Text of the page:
Festival Archive

Find a previous NZIFF film within our Archive. Search by NZIFF year or use the Archive Film Search to search for titles by key word(s) in the search field below.

Please note the Festival Archive is a work-in-progress. Further years will be archived throughout 2018 and beyond.

2017
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2017

Ruben Ostlund’s jaw-dropping satire The Square opened NZIFF in Auckland at the Civic. Audiences fell in love with the blossoming friendship of JR and Agnes Varda on a tour de France in Faces, Places (Visages villages) and Gaylene Preston’s My Year with Helen was one of our most popular titles of the year. Our debut Secret Screenings, simultaneously presented for Incredibly Strange audiences in Auckland and Wellington, proved to be a winning formula even if the film The Belko Experiment divided opinion.
We screened our largest contingent of NZ-made films ever with 15 feature-length films. Jane Campion and Gerard Lee welcomed full houses for their six-part, six hour TV series Top of the Lake: China Girl for audiences at the Embassy Theatre and our gleaming new Auckland venue, ASB Waterfront Theatre.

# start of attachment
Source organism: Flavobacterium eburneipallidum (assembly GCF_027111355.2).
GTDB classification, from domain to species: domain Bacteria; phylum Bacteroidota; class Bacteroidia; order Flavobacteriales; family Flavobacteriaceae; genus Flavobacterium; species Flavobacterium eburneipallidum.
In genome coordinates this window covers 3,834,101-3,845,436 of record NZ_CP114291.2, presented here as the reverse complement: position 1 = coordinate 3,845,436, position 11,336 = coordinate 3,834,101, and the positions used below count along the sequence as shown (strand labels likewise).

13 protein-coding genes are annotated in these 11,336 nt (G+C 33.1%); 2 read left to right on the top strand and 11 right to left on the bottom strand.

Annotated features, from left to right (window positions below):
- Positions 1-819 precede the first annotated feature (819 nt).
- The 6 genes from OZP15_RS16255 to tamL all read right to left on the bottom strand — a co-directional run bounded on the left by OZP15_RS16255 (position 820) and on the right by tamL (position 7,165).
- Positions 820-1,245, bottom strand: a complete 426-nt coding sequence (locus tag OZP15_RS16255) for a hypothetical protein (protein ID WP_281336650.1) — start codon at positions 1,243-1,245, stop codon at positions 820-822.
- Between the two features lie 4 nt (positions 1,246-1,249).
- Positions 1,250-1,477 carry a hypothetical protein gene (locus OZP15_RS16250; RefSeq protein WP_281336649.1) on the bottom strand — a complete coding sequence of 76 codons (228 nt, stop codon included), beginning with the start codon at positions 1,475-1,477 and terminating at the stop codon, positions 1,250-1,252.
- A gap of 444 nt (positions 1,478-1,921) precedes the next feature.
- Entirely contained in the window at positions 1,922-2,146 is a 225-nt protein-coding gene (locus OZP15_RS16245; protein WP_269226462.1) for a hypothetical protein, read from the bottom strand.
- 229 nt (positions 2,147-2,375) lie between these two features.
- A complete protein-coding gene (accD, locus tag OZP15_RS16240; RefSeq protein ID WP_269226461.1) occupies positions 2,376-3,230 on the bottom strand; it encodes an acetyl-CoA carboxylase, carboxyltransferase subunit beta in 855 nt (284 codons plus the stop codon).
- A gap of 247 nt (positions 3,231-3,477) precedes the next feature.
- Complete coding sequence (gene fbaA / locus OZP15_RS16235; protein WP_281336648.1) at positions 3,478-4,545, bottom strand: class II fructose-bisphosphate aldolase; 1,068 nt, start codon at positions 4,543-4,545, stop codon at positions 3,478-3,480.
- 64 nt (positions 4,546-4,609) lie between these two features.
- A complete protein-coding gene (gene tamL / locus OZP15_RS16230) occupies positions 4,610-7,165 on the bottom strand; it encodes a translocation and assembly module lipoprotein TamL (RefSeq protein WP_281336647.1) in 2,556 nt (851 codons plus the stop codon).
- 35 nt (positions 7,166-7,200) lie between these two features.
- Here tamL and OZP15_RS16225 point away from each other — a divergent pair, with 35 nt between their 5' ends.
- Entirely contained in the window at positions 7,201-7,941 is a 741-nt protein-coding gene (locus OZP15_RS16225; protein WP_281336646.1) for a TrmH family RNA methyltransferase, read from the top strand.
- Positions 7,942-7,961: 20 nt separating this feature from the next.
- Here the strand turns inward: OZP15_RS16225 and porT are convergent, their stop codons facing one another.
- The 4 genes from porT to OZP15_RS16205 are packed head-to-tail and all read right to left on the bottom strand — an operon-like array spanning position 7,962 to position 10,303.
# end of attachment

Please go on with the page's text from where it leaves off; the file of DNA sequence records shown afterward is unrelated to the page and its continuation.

171 feature-length programmes from 46 countries screened at NZIFF in 2017. We travelled to 13 towns and cities around New Zealand from July to September.

Attachments

2017 Autumn Events
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2017 Autumn Events

Big screen events at Autumn Events 2017 included Terrence Malick's journey through space and time, a return to the peace and love of Woodstock 1969, Herzog's exploration of the insanity of an entrepreneur in Fitzcarraldo, Woody Allen's love letter to New York, and Judy Garland and James Mason playing Hollywood’s archetypal view of showbiz coupledom in a landmark musical drama from 1954.

Along with screenings at Embassy Theatre, Hoyts Riccarton, Regent Dunedin, and the Civic, the programme expanded to the Academy Cinema to accommodate two classics that we just couldn't live without.

2016
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2016